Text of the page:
Let the countdown begin for Bocuse d'Or 2019.


  1. ^ Bocuse d’Or 2017 (
  2. ^ Mathew Peters and Team USA’s historic win (
  3. ^ Lyon (
  4. ^ all the action from the Bocuse d’Or here (
  5. ^ 16 beautiful desserts from the Coupe du Monde de la Pâtisserie (

Bogotà, Colombia: a City Tasting Tour

Since it’s reemergence as a holiday hot spot, Colombia and particularly Bogotá has begun to make a name for itself in the culinary world.

It may not be the fine dining destination that Lima or Buenos Aires are just yet, but with such a wide variety of both traditional and international food on offer and an ever expanding palate for mixing new and old flavours, the future is looking tasty.

Hot Chocolate & Cheese at La Puerta Falsa

La Puerta Falsa is the go to place for traditional Colombian food. Officially the oldest[1] and one of the most famous restaurants in Bogotá, you'd expect it to have grown since it was first established, but true to its roots it’s still the same small hole-in-the-wall eatery it was when it first opened its doors in 1816.

Their two most famous servings are the classic Bogotanian breakfast of hot chocolate and cheese (drop the cheese in the chocolate for the true experience) and their highly rated tamales (with their secret 100-year-old family recipe), but they also do a mean ajiaco soup.

It does tend to be busy most of the day so you might have to wait a little while for a seat, but for a quick bite whilst sightseeing through the Candelaria (the historic colonial quarter) it's a sure bet. For a slightly more relaxed option check out La Puerta de la Catedral 2 doors down.

Bogotà, Colombia: a City Tasting Tour

La Puerta Falsa
Cl. 11 #6-50, Bogotá

La Puerta de la Catedral
Cl. 11 #6-26, Bogotá

Lechona at La Planchoneria

There’s an entire district in Bogotá (Zona L) dedicated to this classic dish of roasted pork, rice, peas, onions and spices, traditionally served directly out of the pig’s belly with thick pieces of fat and crispy crackling. And its from here that the mother (who is also the chef) of one of the young entrepreneurs of La Planchoneria hails from.

La Planchoneria is Bogota’s first gourmet street vendor of Lechona (minus the pig’s belly) and they are quickly gaining a reputation for their fast, fresh and tasty servings. As they move around you need to check the website[2] to find out where they will be on any given day, but if they happen to be somewhere local they are well worth a visit.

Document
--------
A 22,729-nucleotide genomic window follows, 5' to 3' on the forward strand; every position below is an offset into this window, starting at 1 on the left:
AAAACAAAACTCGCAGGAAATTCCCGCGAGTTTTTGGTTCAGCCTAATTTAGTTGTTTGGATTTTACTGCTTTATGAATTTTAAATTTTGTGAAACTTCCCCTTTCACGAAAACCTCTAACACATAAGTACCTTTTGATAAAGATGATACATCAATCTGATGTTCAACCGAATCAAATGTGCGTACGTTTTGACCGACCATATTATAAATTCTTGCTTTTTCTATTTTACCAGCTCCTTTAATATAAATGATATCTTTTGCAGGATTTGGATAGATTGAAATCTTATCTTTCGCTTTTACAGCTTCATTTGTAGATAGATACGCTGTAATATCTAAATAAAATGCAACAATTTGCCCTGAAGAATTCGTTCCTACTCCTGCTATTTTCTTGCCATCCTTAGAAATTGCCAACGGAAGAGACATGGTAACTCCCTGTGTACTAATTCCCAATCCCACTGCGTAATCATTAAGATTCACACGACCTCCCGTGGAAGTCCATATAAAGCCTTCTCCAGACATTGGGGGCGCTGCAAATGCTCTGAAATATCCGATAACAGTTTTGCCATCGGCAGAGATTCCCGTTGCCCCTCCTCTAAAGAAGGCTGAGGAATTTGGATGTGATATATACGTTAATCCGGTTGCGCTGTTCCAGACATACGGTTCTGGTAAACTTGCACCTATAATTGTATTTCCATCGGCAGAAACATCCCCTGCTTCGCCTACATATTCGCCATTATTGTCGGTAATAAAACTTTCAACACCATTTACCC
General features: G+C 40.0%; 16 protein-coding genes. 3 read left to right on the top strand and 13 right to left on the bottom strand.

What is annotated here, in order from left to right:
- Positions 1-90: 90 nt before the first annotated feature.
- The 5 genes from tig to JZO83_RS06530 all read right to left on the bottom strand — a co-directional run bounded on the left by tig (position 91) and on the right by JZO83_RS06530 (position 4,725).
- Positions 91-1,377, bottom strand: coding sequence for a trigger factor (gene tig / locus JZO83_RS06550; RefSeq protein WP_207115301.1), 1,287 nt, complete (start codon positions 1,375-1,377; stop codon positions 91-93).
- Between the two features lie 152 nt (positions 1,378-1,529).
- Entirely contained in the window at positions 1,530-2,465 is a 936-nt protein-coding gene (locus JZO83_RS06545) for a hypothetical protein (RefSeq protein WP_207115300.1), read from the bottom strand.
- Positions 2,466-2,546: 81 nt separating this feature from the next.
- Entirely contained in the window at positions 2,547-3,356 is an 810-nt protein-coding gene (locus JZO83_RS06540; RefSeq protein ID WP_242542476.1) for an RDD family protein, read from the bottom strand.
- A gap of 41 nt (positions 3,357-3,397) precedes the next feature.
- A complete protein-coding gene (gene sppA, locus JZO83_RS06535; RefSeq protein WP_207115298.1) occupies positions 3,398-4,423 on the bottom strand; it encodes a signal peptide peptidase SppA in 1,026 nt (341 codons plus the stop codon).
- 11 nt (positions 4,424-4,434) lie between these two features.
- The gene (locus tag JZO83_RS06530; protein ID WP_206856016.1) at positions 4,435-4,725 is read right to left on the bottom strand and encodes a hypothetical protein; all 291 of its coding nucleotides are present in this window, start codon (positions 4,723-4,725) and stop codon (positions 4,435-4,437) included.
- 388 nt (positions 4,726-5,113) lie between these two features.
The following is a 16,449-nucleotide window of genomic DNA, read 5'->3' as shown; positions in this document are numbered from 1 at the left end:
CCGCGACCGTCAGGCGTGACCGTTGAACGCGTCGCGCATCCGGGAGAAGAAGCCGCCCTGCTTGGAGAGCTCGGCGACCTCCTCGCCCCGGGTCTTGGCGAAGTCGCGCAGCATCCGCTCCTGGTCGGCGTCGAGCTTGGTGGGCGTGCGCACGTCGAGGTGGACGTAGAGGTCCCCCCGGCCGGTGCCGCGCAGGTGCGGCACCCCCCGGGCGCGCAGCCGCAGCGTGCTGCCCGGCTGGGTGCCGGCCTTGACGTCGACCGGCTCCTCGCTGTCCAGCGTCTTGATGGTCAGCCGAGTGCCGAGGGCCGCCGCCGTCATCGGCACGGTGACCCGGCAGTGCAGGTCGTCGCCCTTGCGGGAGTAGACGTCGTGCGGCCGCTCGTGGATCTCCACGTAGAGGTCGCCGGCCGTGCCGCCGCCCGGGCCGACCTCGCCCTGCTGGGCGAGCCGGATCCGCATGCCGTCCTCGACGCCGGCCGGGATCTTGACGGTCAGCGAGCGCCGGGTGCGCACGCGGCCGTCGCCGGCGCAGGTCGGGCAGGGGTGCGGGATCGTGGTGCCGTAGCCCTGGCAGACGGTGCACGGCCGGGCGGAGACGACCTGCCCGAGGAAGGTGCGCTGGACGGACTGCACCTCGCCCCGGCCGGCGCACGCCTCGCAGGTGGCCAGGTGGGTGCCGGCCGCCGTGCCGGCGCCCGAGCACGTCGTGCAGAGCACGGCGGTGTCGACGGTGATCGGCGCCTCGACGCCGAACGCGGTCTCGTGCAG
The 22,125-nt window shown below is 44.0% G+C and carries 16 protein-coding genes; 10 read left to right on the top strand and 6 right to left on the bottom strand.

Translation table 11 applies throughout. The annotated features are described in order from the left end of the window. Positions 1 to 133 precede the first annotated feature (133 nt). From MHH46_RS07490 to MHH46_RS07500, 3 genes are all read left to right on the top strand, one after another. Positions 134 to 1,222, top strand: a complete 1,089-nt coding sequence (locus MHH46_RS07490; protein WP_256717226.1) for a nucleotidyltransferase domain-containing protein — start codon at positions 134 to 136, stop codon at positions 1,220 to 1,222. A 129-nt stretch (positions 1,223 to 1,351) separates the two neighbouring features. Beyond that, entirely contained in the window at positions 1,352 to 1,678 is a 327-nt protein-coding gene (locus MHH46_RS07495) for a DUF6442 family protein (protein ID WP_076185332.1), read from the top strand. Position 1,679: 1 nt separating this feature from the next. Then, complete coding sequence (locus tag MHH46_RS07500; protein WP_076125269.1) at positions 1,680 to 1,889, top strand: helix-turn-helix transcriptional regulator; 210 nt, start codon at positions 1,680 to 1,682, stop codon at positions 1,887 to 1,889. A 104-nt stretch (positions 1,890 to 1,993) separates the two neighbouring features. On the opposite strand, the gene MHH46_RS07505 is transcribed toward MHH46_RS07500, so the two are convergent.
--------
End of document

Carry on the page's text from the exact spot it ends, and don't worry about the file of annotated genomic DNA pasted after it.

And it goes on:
The pork is succulent, the crackling crunchy, and the fatty yellow rice and peas are melt in the mouth. Served up with a corn arepa, just like mother used to make it. (Fried egg on top optional).

Bogotà, Colombia: a City Tasting Tour

La Planchoneria
Various locations, Bogotà

Market Juices at Paloquemao

Colombia is known as a mega-diverse country and is home to a huge array of edible plants, vegetables and fruits. A great place to sample a few of these and get a feel for real Colombia culture is the bustling Paloquemao market.

Nestled in amongst the Oca roots, gourd wind-chimes and medicinal herbs and flowers you will find some of the best juice stalls in the city serving some unusual, yet refreshing exotic delights, such as lulo, guanábana, arbol de tomate, mamoncillo, corozo and many more (mixed with either water or milk).

Paloquemao Market
Plaza De Mercado De Paloquemao
Cl. 19 #22, Bogotá

Sancocho at Club Colombia

Sancocho is the ultimate Colombian classic, and possibly the most famous of the many Colombian soups (though ajiaco lovers might disagree).

It is known not only for it’s diverse range of flavours and recipes, but also for it’s importance in Colombian family culture. Ask any Colombian and they will tell you sancocho holds a special place in their hearts (and that their mother makes it the best). Each region has it’s own sancocho with distinct flavours and variations depending on the local environment.

Club Colombia (under the purview of Harry Sasson) offers a different regional variation of the dish every day, such as Sancocho de Costilla del Altiplano (A local beef rib soup), Sancocho de pollo de valle (Country Chicken) and my personal favourite; Sancocho del Pescado (from the Caribbean coast), with tender white fish, creamy coconut milk, yuca, yam and a pinch of coriander. Served with a side of Avocado and white rice.

Club Colombia
Cl. 82 # 9-11, Bogotá

Real Ale at the Bogotá Beer Company (BBC)

Not usually one to recommend chains in this case I find it fair to make an exception. The Bogotá Beer Company is Colombia’s first ever real ale brewery.

They still call themselves a micro-brewery, but what started from humble beginnings after founding beer maker Berny Silberwasser returned from a trip visiting American and European breweries in 2002 has grown into one of the most recognised beer brands in Colombia, earning them a string of awards for their finely crafted ales and lagers. And rightly so.

Set in the style of a traditional British pub it’s one of the only places you can find a real pint of beer in Colombia. So take a moment off from your busy sightseeing tour, pull up a stool at the bar and sample a cool glass of one of their award winning ales.

Bogotà, Colombia: a City Tasting Tour

Bogotá Beer Company
Various locations across Bogotá

Nibbles and Evening Cocktails at W Lounge, W Hotel

No city tasting tour is truly complete without the obligatory evening cocktail. A moment to sit back and reflect on the day’s epicurean excursion. Located on the third floor of the W hotel the W Lounge fuses the modern with the classic.

Trendy graffiti-painted walls play counterpart to 1920s style drapery and plush lavender and gold upholstery. This is where is where the cool kids hang, blending high-end sophisticated cocktails and European style fine dining with the hippest dance DJs.

Designed by world renowned chef Jean-George Vongerichten, the restaurant and lounge menu boast his "greatest hits," – chic creations such as crispy sushi and chipotle mayonnaise (pairs excellently with their ginger margarita) and their classic shore rib with apple sauce (fall apart tender), whilst their signature lulo mojito is the perfect balance of sweet and citrus. A cool twilight taste to savour, as the sun sets on Colombia’s first city.